Philip J. Fry is a twenty-five-year-old pizza delivery boy whose life is going nowhere. When he accidentally freezes himself on December 31, 1999, he wakes up one thousand years in the future, and has a chance to make a fresh start. He goes to work for the Planet Express Corporation, a futuristic delivery service that transports packages to all five quadrants of the universe. His companions include the delivery ship's Captain, Leela, a beautiful one-eyed female alien who kicks some serious butt, and Bender, a robot with very human flaws.
1000 years in the making!
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Did You Know?
The name "Slurm" occurs in the Storyteller collection, in the story "Grogre the Golden Ogre", where it is a little many-legged one-eyed monster with tentacles and a sting on its head. See more
In many episodes the Earth's knowledge of things that have happened in the past is lacking, due to an apparent loss of historical documents throughout time (for example, in Season 1 Episode 2 "The Series Has Landed" it is made clear humans don't know the exact details of the first moon landing, or in Season 5 Episode 2 "Jurassic Bark" it is unclear how a 20th century pizzeria operated,) yet many people from Fry's time period are still alive, such as Richard Nixon or Leonard Nimoy's head. Also, even though characters do not know the details of important events in or before the 20th century, many characters make references to popular songs of the past (William Shatner in Season 4 Episode 12 "Where No Fan Has Gone Before", Kif in Season 3 Episode 5 "Amazon Women In The Mood".) See more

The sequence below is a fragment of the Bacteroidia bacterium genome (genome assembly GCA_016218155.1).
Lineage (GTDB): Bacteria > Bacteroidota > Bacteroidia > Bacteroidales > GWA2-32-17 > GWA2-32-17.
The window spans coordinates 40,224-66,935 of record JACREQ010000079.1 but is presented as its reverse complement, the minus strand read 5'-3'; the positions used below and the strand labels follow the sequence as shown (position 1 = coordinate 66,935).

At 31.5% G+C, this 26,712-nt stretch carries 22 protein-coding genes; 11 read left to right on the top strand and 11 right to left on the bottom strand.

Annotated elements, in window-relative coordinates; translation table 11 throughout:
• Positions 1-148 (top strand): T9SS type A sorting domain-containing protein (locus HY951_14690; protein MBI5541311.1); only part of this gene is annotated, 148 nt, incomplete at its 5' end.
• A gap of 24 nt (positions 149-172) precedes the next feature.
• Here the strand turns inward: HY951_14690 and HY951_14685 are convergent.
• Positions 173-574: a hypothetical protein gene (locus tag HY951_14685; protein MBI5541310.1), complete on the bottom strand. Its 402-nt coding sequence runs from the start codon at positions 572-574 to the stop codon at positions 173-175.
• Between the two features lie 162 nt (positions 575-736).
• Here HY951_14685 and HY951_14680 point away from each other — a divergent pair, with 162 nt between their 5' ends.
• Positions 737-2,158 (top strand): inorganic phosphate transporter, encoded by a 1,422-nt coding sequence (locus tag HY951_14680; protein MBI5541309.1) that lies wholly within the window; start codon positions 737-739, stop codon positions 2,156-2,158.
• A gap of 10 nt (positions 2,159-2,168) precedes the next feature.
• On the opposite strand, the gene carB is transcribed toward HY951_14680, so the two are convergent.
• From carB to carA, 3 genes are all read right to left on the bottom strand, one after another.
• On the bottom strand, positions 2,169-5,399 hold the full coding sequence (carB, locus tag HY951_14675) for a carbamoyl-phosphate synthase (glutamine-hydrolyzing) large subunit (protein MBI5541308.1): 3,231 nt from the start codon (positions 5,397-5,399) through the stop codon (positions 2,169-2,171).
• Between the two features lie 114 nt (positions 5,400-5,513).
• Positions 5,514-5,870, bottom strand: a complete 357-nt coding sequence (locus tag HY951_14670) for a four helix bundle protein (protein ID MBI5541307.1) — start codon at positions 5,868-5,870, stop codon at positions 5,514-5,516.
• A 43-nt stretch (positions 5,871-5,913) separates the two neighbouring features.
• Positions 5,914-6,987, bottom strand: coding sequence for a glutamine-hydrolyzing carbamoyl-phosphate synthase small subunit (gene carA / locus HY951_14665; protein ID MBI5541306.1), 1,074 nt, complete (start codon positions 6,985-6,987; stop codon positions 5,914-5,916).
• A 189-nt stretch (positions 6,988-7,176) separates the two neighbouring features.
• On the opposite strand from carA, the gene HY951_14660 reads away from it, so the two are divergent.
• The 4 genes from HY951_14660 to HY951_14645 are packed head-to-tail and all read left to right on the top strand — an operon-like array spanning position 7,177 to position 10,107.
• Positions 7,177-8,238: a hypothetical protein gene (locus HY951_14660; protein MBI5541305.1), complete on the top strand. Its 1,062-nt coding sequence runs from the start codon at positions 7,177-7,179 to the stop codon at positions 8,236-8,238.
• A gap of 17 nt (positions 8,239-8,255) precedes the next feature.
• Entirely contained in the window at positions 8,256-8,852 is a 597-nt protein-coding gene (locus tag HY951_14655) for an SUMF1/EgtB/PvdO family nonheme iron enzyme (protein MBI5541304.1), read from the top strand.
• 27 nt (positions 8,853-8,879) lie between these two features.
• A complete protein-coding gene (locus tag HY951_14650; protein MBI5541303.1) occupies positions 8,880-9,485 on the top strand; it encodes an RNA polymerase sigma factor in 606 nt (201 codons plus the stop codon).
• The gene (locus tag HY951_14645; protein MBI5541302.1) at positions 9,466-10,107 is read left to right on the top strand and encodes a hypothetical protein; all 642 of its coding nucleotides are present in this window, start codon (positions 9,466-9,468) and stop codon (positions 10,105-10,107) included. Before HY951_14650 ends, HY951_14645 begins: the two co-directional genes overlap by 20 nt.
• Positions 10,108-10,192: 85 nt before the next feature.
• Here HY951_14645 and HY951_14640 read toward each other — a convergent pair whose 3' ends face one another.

Pardon me, kind Goon...
During the opening, old 1930's cartoons are played on a giant monitor and are different each time. In the episode "Roswell That Ends Well", the cartoon featured in the opening was played in the episode on a small TV. Also when the title appears, a new message appears every time. See more
Originally, one episode had a scene where Fry pulls down his pants and moons the business magnate Mom (of Mom's Friendly Robots). Her original dialogue was, "You call that an anus?", but it only appeared in closed captioning and was redubbed with "You call that a pressed ham?". See more